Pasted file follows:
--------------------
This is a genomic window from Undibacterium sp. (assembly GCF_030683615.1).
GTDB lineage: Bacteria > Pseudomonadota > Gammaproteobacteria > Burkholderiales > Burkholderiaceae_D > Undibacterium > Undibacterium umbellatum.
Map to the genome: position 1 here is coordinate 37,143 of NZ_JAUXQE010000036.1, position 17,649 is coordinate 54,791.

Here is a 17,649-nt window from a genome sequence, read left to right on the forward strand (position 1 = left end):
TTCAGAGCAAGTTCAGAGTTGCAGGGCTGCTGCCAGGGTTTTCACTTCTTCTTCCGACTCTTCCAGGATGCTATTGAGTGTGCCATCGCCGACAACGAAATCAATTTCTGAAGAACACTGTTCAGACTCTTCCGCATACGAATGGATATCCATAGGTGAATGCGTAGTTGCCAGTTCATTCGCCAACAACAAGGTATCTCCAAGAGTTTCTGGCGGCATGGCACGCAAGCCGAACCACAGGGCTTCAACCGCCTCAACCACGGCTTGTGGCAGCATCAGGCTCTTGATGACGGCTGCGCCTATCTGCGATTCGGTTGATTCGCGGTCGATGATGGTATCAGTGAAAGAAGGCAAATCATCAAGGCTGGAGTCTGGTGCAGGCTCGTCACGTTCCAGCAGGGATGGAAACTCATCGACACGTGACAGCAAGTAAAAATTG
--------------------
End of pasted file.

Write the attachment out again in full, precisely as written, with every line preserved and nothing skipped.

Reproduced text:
This is a genomic window from Undibacterium sp. (assembly GCF_030683615.1).
GTDB lineage: Bacteria > Pseudomonadota > Gammaproteobacteria > Burkholderiales > Burkholderiaceae_D > Undibacterium > Undibacterium umbellatum.
Map to the genome: position 1 here is coordinate 37,143 of NZ_JAUXQE010000036.1, position 17,649 is coordinate 54,791.

Here is a 17,649-nt window from a genome sequence, read left to right on the forward strand (position 1 = left end):
TTCAGAGCAAGTTCAGAGTTGCAGGGCTGCTGCCAGGGTTTTCACTTCTTCTTCCGACTCTTCCAGGATGCTATTGAGTGTGCCATCGCCGACAACGAAATCAATTTCTGAAGAACACTGTTCAGACTCTTCCGCATACGAATGGATATCCATAGGTGAATGCGTAGTTGCCAGTTCATTCGCCAACAACAAGGTATCTCCAAGAGTTTCTGGCGGCATGGCACGCAAGCCGAACCACAGGGCTTCAACCGCCTCAACCACGGCTTGTGGCAGCATCAGGCTCTTGATGACGGCTGCGCCTATCTGCGATTCGGTTGATTCGCGGTCGATGATGGTATCAGTGAAAGAAGGCAAATCATCAAGGCTGGAGTCTGGTGCAGGCTCGTCACGTTCCAGCAGGGATGGAAACTCATCGACACGTGACAGCAAGTAAAAATTG